Here at storage sheds direct many folks ask us what kind of base should I place my garage kit on. Well for more reasons than one, the simple answer is concrete. Why concrete?
1) Concrete provides an excellent floor for placing a vehicle on.
2) It is clean and dirt free.
3) When properly laid it provides a level foundation to place your garage kit on which makes it much easier when it comes to erecting your building and placing equipment on etc.
4) You can screw down your building to it to and seal to concrete. This prevents rain penetration and will keep your contents dry.
5) Bolting your building to concrete will ensure it does not blow away in a storm.
So how do I build a concrete base?
The first job will be to assemble a timber template to suit the foot print of your building. A rule of thumb is to make it 6 inches bigger than your shed. This will allow for fine tuning shed position later if needed. Ideally use 2×4 for this job. When assembled it will be important to make sure it is completely square. You check this by measuring form corner to corner diagonally. When both diagonals are equal then your template is square. You can place a few temporary laths at 45 degrees on the corners to maintain the square and remove later.
Next it will be necessary to position and level your template. Once you have decided the exact position you will need to take stock of the ground level. Try and set the template on level ground if possible. This will make the job much easier. It may be necessary to dig away any heights or fill in any hallows. Try and aim to have your concrete slab no more than 4 inches think all over. This will make it easier to quantify the amount of concrete needed. To secure your template you can use some wooden pegs all the way around the perimeter on the outside. Drive the pegs into the ground always making sure that you maintain the square and level at all times. You can temporary screw the pegs to the template when pegs are driven into the ground. This will provide a solid template when it comes to pouring concrete. The last thing you want is the template moving around when you are pouring concrete. So the more pegs you place around the perimeter the betterNext you will need to quantify the amount of concrete needed. This is a simple formula which is derived by length x width x depth. So let’s say our slab is 10’ x 20’ and depth will be 4 inches.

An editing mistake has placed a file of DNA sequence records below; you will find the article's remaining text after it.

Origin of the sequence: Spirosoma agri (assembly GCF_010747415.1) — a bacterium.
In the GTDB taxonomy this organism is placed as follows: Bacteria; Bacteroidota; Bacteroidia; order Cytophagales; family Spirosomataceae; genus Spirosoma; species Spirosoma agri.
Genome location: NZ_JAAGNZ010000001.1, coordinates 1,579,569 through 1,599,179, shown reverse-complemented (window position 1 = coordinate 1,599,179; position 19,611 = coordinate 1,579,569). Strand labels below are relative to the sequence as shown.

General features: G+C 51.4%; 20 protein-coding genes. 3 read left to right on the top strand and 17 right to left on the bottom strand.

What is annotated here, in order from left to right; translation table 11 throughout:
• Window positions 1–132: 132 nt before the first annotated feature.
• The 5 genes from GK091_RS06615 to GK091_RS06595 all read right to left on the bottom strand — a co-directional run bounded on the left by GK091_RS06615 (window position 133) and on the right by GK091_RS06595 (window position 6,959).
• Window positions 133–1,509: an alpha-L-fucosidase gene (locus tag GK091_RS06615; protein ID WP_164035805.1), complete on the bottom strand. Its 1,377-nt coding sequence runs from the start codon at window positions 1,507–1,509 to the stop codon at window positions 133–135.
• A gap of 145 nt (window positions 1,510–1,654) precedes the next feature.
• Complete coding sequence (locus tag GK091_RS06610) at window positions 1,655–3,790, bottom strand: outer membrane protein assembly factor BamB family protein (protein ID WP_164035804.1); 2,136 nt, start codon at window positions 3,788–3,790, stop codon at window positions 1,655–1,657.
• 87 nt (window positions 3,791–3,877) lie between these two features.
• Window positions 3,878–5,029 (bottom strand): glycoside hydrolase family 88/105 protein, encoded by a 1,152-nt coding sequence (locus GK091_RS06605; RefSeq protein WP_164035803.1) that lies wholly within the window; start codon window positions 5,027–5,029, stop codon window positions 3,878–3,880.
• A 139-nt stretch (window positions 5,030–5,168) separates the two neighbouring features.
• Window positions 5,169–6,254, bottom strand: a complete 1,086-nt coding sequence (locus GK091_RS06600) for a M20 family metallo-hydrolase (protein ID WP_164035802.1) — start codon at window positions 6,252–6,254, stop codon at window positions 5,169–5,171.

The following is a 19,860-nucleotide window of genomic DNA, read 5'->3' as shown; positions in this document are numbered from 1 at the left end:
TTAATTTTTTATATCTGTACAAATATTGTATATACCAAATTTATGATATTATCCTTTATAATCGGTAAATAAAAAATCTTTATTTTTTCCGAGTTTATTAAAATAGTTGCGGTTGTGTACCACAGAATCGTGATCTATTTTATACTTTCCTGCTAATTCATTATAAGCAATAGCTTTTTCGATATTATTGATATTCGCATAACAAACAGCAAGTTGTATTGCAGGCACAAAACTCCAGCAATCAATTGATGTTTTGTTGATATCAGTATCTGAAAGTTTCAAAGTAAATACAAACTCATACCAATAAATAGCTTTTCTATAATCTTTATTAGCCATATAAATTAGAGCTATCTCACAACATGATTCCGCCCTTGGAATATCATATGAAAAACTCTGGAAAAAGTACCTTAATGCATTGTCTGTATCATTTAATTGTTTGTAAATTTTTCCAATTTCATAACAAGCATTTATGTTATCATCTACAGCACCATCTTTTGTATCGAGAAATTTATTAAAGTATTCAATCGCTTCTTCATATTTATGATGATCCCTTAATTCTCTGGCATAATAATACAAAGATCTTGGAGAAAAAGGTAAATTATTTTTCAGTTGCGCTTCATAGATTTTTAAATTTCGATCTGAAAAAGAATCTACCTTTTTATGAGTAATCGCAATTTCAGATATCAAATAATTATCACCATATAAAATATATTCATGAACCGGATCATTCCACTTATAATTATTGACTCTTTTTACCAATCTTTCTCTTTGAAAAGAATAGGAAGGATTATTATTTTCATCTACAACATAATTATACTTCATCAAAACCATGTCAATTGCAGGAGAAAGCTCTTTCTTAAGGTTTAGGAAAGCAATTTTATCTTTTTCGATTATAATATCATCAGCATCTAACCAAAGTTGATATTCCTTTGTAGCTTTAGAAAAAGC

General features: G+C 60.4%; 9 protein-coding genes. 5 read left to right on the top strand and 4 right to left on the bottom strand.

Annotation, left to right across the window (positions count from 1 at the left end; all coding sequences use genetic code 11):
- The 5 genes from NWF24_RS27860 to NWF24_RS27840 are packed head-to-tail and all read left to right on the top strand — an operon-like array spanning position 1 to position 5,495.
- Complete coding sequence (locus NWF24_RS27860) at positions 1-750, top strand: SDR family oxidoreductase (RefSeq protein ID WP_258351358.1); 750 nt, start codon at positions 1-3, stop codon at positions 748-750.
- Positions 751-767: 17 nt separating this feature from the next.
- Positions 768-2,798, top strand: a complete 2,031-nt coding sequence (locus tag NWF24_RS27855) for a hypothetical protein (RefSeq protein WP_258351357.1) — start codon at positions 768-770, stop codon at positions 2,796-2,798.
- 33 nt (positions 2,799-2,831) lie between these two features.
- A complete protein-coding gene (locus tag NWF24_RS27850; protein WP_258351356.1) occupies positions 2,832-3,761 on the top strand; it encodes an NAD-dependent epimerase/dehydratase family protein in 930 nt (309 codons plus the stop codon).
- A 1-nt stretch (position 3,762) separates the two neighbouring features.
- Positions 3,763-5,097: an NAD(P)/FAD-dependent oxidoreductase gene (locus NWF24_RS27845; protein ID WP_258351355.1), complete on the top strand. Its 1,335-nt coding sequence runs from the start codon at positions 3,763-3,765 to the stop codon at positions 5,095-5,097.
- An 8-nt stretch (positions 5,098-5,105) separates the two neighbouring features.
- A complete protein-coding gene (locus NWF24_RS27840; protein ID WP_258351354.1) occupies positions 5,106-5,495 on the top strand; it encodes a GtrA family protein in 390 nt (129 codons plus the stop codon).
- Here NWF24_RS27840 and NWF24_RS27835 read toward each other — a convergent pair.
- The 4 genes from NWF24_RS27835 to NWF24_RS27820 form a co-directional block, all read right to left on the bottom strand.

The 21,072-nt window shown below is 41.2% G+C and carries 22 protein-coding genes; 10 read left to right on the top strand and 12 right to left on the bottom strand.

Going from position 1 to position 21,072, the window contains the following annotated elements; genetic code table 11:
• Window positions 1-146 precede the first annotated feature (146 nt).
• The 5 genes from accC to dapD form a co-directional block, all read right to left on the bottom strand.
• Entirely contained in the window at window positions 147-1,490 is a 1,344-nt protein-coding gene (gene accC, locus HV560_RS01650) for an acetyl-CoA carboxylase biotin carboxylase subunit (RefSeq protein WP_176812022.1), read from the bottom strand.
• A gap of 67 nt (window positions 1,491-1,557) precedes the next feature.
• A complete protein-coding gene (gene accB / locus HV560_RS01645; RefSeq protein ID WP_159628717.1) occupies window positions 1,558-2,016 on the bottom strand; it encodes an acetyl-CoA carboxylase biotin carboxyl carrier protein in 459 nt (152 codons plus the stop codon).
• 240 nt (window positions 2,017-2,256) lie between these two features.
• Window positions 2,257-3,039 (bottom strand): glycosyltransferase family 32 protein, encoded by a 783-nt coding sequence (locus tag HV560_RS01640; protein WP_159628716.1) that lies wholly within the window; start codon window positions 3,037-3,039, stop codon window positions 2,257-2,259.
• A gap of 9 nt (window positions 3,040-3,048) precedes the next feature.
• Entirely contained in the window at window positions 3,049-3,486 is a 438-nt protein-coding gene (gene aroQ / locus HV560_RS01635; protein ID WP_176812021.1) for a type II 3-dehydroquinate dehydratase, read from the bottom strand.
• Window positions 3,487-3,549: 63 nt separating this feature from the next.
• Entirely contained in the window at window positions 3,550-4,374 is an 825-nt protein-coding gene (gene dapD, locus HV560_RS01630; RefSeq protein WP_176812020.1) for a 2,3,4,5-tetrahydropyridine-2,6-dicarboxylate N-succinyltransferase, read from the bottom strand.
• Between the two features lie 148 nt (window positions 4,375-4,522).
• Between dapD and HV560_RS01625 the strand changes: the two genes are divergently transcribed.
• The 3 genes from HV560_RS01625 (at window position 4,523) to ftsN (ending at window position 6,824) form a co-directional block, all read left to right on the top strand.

10×20 = 200sq feet. To bring it to sq. yards divide by 9. So 200 / 9 = 22.2 sq. yards. This is the floor area for a 10×20 concrete base.
Concrete is always measured in cubic yards. 1 cubic yard is 36”x36”x36” or 3’ x3’ x3’
If our slab is going to be 4 inches thick. This means that one cubic yard will give us 36/4 = 9 sq. yards of coverage,
Two cubic yards will give us 18 sq. yards of coverage. But we need 22.2 sq. yards approximately, so another half a cubic yard will complete the job give or take a bit for waste. Total needed will be 2.5 cubic yards to cover 22.2 sq. meters of base.
Finally show time. Depending on access you may need to barrow in the concrete or use some other method to get it to the location. It helps to have at least two people for this job if not more as concrete has a limited working time. Tip: spread concrete evenly and using a long straight edge tamp is down and level it as you go. When you are happy with it come back later and trowel it off to get a smooth finish. When finished leave for a few days before removing template and you are ready to start building your garage kit.
Storage Sheds Direct are a nationwide supplier and storage building consultant and provider of DIY Garage Kits form top US companies like Arrow, Duramax, Rhino Shelters and Shelter Logic. We offer free shipping throughout the United States.